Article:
Moscow blasts US report on arms control full of self-confessed zero-proof accusations against Russia

Russia’s Foreign Ministry has responded to a report by the US State Department on arms control, which focused primarily on baseless allegations against Moscow, calling US diplomats out for “fact juggling” and “falsification.”

The annual report, titled “Adherence to and Compliance with Arms Control, Nonproliferation, and Disarmament Agreements and Commitments,” was recently presented by the Department of State to Congress. While the piece is basically an internal US document from one government body to another, it is primarily focused on activities of other nations – instead of providing an account of the US’ own activities, Russia’s Foreign Ministry said on Saturday.

The American authorities use their traditional tactics of shifting responsibility in order to divert the attention of the international community from their own real efforts to break the decades-old system of treaties and agreements in the field of arms control.

The report yet again squarely blamed Moscow for the downfall of the Intermediate-Range Nuclear Forces (INF) Treaty, which crumbled last year. The only reason behind the demise of one of the cornerstone arms control deals was “Russia’s failure to return to full and verifiable compliance with the treaty despite US efforts,” the State Department claimed.

The document, however, neglected to mention the transparency Moscow had shown while trying to salvage the INF, in demonstrating the missiles that allegedly violated it. The US ‘efforts,’ in reality, were basically an ultimatum, demanding that Moscow destroy munitions which Washington claimed to be non-compatible with the agreement, the ministry said.

It also suggested the document appears to be laying the groundwork to undermine other arms control agreements. The report accused Moscow of conducting “nuclear weapons-related experiments that have created nuclear yield,” admitting in the very next sentence that the US “does not know how many, if any, supercritical or self-sustaining nuclear experiments Russia conducted in 2019.” Apart from the self-admitted lack of any facts, the allegation is actually related to America’s own standard of “zero-yield” testing, to which Russia does not have to adhere, the ministry noted.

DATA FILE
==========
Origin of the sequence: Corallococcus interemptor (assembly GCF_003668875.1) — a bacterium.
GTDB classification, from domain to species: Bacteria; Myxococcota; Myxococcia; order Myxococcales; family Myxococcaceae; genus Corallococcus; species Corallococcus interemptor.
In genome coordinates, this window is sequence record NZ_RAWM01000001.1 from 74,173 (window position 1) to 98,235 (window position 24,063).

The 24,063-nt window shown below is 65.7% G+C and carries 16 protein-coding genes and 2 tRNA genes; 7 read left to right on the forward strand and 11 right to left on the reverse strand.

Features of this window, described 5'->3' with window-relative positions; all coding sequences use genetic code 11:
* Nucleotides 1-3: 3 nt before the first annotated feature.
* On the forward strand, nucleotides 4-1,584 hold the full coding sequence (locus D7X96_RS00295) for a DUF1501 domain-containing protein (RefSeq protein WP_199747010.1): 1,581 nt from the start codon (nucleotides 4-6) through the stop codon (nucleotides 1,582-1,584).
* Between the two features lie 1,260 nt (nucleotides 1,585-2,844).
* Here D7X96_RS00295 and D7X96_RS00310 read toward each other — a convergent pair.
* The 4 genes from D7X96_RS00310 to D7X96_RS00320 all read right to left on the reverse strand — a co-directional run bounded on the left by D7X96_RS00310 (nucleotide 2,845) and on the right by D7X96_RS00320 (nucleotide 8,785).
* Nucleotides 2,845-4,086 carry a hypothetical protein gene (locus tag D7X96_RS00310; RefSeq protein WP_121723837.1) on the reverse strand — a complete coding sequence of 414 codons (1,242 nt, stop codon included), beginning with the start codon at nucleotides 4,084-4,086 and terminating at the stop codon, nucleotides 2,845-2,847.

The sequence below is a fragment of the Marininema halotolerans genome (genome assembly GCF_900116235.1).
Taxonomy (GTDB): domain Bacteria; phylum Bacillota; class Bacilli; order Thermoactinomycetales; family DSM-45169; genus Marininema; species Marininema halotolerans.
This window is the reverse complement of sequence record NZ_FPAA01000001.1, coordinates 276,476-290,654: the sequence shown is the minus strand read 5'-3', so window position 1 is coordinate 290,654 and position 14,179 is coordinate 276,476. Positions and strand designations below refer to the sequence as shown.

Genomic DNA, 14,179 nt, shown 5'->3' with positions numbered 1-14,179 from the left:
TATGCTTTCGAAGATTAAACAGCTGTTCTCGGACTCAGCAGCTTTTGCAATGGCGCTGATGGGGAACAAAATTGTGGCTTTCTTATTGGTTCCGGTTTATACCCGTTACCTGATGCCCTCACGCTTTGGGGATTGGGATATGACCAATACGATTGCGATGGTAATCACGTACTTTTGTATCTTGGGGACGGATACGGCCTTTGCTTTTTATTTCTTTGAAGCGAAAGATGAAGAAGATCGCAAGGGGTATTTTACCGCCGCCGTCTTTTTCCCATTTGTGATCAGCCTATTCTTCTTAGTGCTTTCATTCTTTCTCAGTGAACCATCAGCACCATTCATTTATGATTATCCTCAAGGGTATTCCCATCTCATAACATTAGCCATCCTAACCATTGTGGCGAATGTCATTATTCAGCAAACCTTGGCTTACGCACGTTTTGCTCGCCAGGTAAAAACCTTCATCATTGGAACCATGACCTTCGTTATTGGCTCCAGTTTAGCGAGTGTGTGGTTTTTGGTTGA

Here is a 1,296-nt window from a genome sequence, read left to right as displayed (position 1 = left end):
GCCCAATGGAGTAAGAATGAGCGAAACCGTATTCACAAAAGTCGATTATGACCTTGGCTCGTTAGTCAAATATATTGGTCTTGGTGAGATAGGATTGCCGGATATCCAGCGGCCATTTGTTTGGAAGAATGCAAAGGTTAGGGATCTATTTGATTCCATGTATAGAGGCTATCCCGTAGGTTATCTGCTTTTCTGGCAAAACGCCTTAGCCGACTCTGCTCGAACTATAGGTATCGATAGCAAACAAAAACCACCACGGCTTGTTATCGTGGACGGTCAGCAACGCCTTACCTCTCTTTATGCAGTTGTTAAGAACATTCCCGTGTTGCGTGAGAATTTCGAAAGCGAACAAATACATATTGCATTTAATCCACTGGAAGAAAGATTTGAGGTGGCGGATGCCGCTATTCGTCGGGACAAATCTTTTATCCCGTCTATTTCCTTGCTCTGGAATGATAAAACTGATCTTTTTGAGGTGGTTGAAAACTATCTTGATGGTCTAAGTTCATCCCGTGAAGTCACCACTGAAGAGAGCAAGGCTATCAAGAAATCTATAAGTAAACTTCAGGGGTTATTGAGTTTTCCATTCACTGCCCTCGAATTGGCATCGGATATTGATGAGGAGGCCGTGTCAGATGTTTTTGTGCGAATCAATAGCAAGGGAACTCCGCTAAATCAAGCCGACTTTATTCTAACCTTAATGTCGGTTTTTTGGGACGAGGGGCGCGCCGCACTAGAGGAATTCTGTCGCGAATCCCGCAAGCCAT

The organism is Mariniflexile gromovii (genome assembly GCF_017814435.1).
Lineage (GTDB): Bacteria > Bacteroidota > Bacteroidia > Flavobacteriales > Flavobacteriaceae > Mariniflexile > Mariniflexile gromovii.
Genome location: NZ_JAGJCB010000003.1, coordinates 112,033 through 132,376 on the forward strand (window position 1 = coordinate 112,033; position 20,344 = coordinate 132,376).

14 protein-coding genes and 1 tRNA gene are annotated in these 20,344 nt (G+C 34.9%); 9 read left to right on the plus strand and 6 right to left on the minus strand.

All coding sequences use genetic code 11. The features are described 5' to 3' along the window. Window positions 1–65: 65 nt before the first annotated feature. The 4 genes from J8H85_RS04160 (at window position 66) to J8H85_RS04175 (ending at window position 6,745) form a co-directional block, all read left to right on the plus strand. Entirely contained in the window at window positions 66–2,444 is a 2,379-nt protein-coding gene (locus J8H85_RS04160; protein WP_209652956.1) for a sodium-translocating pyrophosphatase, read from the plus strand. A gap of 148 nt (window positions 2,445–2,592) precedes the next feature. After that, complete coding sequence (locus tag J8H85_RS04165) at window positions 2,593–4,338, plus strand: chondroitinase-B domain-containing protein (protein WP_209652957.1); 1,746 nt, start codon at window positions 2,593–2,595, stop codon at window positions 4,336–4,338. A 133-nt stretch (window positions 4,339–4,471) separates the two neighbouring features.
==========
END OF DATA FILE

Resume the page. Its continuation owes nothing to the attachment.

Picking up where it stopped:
The real goal of such allegations is to divert attention away from the Comprehensive Nuclear-Test-Ban Treaty (CTBT), a major agreement signed over 20 years ago – which the US has actually never ratified and so has never entered full force. Instead, Washington has a self-imposed moratorium on nuclear tests, and it looks like it’s getting ready to abandon that as well, triggering the downfall of the CTBT, the ministry suggested.

“We officially confirm that Russia continues to strictly adhere to the declared moratorium on nuclear tests and to comply with the CTBT provisions,” the ministry stressed. “Unlike the United States, we ratified it 20 years ago and are successfully implementing it.”

While peddling baseless allegations against Moscow, the report omitted any reference to the US program to fit Trident II missiles with ‘tactical’ nukes, preparations to bring back sea-launched nuclear-tipped cruise missiles and other activities, the ministry said.

The report did say though that Moscow was compliant with the last major arms control deal left standing – the New START Treaty, which is set to expire early in 2021. At the same time, the US stock of treaty-regulated weaponry exceeds the allowed limit, the ministry noted. Still, thanks to Washington’s unreasonable demands, the crucial treaty may expire. The US has repeatedly called upon Russia to somehow try and bring China into the deal, and Beijing has firmly refused to partake. China’s reluctance to participate is hardly surprising, given the strategic imbalance between it and the two major nuclear-armed nations. Beijing’s nuclear arsenal is estimated to be around 320 various warheads, compared to the 4,000-5,000 in US and Russian stocks.

With the looming collapse of the New START, as well as the recent demise of the INF and the Open Skies treaty, the international arms control system will soon lie completely in ruins, the ministry warned. “If the trend continues, it looks like the title of the report’s next issues will have to omit even the mention of disarmament and then – of arms control altogether,” it said.

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